What do you think of when you hear the name Segway? If you’re like many around, “tech failure” comes to mind. Dean Kamen’s creation of the Segway PT scooter was supposed to reinvent personal transportation. The Segway was supposed to usher in a new era of errand running and puttering around town.
That vision hasn’t quite come to fruition and it’s pretty infrequent that you see someone using a Segway. They are still around and have recently celebrated their 10th anniversary. So while they may be known as a tech failure, they’re still alive and kicking.
Let’s discuss how the Segway actually works though.
Powering the Segway
The Segway PT is powered by electric motors. Those motors are fueled by a number of lithium-ion batteries that are easily charged by a standard household electrical socket. Five gyroscopic sensors, two tilt sensors, and two computers with specialty software keep the Segway from falling over.
Making the Segway Move
The user plays the biggest role in making the Segway move. By simply shifting your weight in the direction you intend to go and moving the handlebars slightly, the Segway’s sensors acknowledge the change in balance point and react appropriately. The most recent version of the Segway features a top speed of 12.5 MPH. For obvious reason, it performs best on flat surfaces.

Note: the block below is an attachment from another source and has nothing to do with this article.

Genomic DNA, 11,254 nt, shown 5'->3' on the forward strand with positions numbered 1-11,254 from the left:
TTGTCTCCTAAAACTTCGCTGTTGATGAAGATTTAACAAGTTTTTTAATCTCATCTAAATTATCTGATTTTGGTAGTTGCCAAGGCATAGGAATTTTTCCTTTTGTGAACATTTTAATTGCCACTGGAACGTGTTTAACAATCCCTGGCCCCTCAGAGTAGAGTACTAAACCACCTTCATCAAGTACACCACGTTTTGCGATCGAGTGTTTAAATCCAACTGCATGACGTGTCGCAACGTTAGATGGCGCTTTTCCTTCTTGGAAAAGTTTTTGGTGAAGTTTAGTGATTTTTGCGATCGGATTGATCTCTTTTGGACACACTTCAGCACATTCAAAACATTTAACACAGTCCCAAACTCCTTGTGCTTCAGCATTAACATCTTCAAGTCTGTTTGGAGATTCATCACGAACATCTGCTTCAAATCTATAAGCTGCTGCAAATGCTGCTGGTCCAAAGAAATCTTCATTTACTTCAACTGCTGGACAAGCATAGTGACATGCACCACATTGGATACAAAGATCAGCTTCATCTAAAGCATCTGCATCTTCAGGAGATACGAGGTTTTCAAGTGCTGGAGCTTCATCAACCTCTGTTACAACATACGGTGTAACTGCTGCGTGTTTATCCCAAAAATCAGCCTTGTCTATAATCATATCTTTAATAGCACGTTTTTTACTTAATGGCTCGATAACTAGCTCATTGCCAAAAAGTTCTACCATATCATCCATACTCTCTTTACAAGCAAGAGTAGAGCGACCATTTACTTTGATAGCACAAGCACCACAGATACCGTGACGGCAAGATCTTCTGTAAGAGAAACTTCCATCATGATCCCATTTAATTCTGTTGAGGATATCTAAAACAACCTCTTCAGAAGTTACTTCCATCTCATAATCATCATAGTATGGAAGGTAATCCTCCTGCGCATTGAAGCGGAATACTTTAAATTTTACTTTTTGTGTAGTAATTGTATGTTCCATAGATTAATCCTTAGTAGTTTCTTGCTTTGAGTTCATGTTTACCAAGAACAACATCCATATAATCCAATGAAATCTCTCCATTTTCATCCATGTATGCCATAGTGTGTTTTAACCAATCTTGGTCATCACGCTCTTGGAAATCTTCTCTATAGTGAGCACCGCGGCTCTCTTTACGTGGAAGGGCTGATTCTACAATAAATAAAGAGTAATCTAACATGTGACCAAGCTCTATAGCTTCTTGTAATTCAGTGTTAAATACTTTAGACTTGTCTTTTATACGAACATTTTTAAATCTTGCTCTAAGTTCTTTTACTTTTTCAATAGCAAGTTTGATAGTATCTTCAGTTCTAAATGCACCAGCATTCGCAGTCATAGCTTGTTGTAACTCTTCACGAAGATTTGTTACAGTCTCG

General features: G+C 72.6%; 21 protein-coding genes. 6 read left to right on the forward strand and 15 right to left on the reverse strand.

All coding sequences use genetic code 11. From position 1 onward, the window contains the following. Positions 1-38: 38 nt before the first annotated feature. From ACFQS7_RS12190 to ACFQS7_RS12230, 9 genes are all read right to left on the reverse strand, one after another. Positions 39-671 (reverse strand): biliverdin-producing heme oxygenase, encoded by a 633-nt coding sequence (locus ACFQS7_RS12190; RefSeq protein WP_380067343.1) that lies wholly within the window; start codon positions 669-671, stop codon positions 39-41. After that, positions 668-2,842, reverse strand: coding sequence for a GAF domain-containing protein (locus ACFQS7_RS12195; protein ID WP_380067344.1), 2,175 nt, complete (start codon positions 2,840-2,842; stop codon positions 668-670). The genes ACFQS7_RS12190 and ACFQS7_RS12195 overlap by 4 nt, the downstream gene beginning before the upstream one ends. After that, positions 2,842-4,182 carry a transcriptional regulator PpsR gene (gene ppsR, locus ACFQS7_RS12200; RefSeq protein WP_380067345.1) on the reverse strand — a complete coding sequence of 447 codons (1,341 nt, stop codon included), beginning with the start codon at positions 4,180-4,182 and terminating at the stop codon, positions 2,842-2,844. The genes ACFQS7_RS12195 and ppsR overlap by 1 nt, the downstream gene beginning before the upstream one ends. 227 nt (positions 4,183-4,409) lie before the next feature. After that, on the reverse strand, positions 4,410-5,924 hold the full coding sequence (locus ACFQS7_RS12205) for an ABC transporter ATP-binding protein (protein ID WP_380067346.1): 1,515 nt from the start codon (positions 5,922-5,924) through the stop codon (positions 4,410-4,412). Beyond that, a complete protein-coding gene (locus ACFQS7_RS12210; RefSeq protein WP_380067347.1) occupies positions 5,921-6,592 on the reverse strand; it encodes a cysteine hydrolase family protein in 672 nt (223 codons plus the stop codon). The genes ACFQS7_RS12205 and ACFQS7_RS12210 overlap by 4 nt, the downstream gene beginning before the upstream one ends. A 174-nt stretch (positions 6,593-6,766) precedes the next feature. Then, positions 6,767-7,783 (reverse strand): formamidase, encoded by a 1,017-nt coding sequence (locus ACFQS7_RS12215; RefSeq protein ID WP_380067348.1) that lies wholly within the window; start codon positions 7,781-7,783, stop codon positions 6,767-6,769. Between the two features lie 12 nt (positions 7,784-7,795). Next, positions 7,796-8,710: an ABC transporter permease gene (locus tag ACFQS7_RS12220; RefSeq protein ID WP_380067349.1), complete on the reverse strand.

The buzz was pretty big around the Segway when it was initially announced, but it never quite lived up to it all. Some even predicted that the Segway would be more popular than the Internet overall!
However, once the Segway was released many thought it looked odd and you looked weird riding one. Others thought it looked unsafe. Regardless, the negatives were enough to prevent the Segway from reaching its promised potential.